Sunday, June 24, 2007

Code Digest #2

When you program for a living, you write lots of code. There is often some code that you are fond of. We started the Code Digest series to present such code written by the RHG developers. We encourage other teams and individual developers to share similar snippets in their blogs so we all can learn from each other and become better rails developers.


Mai Nguyen


Simple AJAX error messaging

When simple javascript validation is not enough and your product managers insist on ajax for error messaging, guess what. You have to implement ajax error messaging. One such case is 'username availability'. This simple example displays an error message on blur of a the username field. It doesn't hit the server unless the value of the field is well-formed (at least that will save you *some* network traffic ...)

Controller would look something like:
class FooController < ::ApplicationController

def is_username_taken

unless Person.find_by_username(params[:username])
render :nothing => true
return
end

message_html_id = params[:message_html_id]
render :update do |page|
page.replace_html message_html_id ,"Username is not available, please choose another."
# if you want error styling associated with the failed state
page << "document.getElementById('" + message_html_id + "').className = 'failed'"
end

end

end



View would look something like:
<dl>
<dt><label>Username: </label></dt>
<dd id="username_input">
<%= text_field :person, :username, :class => "input", :type => 'text', :id => 'person_username_input' %>
</dd>
<dd id="username_messaging"><%= @person.errors.on(:username)%></dd>
</dl>



Your javascript would look something like:
var UserNameUnique = Class.create();
UserNameUnique.prototype = {
initialize: function( field_id, message_id) {
this.message_id = message_id;
this.field = document.getElementById( field_id );
if (typeof this.field == 'undefined') {return;}
// Observe blur on field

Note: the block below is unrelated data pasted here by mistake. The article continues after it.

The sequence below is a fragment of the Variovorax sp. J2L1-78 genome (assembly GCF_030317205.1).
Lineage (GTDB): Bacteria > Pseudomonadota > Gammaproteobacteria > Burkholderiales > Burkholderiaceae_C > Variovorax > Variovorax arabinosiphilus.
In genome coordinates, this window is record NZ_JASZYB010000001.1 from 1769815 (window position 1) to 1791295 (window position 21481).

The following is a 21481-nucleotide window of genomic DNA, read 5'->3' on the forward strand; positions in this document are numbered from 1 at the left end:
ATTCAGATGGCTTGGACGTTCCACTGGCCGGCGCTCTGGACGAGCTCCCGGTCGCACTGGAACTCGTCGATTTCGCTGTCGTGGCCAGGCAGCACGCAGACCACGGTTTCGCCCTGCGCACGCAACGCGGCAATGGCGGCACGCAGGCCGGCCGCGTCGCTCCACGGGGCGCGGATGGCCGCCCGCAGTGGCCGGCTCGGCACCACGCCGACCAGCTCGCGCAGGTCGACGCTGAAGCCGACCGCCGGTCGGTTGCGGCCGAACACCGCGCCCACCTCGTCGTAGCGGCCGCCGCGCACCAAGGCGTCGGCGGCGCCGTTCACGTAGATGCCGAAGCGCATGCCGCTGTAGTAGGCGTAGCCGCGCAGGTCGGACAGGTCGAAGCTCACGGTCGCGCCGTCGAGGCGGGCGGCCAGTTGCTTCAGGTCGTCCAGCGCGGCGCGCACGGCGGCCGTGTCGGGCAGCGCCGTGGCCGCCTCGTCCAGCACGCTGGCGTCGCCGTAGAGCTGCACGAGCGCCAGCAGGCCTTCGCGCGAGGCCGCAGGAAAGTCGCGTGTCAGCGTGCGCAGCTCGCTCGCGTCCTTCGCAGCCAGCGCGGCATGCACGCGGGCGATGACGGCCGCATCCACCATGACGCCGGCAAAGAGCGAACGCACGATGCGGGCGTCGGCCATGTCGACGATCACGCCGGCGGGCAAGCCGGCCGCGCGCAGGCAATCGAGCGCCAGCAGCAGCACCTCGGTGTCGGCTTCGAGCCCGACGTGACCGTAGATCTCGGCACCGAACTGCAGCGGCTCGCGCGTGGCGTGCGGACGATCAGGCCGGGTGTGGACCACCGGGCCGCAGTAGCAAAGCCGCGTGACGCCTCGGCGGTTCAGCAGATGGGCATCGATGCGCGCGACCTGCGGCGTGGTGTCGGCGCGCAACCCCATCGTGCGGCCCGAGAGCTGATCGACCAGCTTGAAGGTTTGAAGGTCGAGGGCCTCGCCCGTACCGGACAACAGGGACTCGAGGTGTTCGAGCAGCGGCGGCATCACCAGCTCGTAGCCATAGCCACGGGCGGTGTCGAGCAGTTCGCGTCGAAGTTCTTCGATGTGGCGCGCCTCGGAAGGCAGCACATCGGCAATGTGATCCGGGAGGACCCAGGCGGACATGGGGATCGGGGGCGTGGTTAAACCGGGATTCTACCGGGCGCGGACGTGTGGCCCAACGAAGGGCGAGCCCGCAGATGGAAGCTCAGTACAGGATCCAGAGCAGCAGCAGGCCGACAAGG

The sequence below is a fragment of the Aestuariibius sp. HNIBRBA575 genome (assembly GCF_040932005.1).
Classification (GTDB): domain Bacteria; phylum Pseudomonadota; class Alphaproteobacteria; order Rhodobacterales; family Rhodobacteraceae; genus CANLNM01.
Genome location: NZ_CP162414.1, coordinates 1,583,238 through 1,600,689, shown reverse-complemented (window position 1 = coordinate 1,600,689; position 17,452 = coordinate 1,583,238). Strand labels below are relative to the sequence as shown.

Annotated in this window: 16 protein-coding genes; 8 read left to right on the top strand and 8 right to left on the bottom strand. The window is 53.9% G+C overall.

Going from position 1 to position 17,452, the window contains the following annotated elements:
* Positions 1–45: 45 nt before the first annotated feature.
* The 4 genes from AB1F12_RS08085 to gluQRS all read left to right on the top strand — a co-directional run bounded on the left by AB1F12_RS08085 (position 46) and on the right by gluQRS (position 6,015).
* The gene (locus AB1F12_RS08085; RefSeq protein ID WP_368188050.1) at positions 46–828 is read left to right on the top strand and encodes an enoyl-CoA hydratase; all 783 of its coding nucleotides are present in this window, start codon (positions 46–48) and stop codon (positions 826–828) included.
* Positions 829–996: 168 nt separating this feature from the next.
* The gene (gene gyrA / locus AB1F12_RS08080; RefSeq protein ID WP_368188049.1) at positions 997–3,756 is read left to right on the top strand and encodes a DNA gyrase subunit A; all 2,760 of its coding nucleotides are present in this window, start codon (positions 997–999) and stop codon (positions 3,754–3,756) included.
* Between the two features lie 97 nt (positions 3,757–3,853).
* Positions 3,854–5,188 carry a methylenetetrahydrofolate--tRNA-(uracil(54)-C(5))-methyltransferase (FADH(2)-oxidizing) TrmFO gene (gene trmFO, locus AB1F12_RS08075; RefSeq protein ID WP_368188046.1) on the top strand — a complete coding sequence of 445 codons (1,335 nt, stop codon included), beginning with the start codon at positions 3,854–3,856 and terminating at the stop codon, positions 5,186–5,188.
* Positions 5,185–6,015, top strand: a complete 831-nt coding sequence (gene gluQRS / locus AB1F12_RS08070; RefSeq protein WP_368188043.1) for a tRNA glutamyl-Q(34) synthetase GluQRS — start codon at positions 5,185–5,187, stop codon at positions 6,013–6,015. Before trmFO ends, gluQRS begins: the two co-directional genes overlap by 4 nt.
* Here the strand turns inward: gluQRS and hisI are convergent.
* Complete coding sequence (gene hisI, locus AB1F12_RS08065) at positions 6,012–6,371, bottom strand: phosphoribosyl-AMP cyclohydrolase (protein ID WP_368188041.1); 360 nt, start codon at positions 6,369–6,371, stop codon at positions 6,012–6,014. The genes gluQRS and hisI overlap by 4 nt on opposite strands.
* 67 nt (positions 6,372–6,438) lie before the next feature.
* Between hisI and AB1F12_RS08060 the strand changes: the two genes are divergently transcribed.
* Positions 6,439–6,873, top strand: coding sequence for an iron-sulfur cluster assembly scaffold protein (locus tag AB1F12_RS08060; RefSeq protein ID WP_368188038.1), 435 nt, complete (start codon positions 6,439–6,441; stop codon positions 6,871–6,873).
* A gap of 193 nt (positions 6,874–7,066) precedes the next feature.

Event.observe(this.field, 'blur', this.checkName.bindAsEventListener(this));
},
checkName: function() {
if( typeof this.field != 'undefined' )
{
var name = this.field.value;
// don't hit server unless username is well-formed
var re = /^[A-Za-z])[a-zA-Z0-9]{2,25}$/;
if( name.match( re ))
new Ajax.Request('/foo/is_username_taken', {asynchronous:true, parameters:'username='+name+'&message_html_id='+this.message_id});
}
}
};

new UserNameUnique('person_username_input', 'username_messaging');


You could also use Rails helper observe_field instead of the writing your own javascript, but there is more flexibility in writing your own javascript (such as the need to check well-formed values before hitting the server).


Mark Brooks


Creating the options list for select tags can be annoying, especially if there is a requirement that the current "option" be displayed as the default option. With javascript, it isn't such a big deal, but one must take care of the degraded case as well.

In any event, the base object is an array of two-item hashes representing both the name of a video channel and the number of videos in that channel. By way of example:
@channelinfo = [
{"name"=>"Fitness","count"=>4},
{"name"=>"Diabetes", "count"=>1},
{"name"=>"Pregnancy", "count"=>11}
]



The option values are the name fields of each hash. The key is, we want the current option value to be the first one in the option list, and the rest to be in alpha order by name.

So let's create an option builder from the bottom up.

First, we only need the channel names for the select tag. This gives us what we need:
options = @channelinfo.collect { |channel| channel['name'] }


That gives us a list of channel names. Using the list above, it would be ["Fitness", "Diabetes", "Pregnancy"].

However, we need to make sure that the current channel is first in the list. Let's say that current channel is Diabetes. Since we already have that value in @current_channel, we can exclude it from our options list:
options = @channelinfo.collect do |channel|
channel['name']
end.reject do |channelname|
channelname == @current_channel
end



Now the resulting list will look like ["Fitness", "Pregnancy"]. However, we still need the current channel to be at the front of the lift, so we add it back as the first element:
options = @channelinfo.collect do |channel|
channel['name']
end.reject do |channelname|
channelname == @current_channel
end.unshift(@current_channel)



Now our options list looks like ["Diabetes", "Fitness", "Pregnancy"].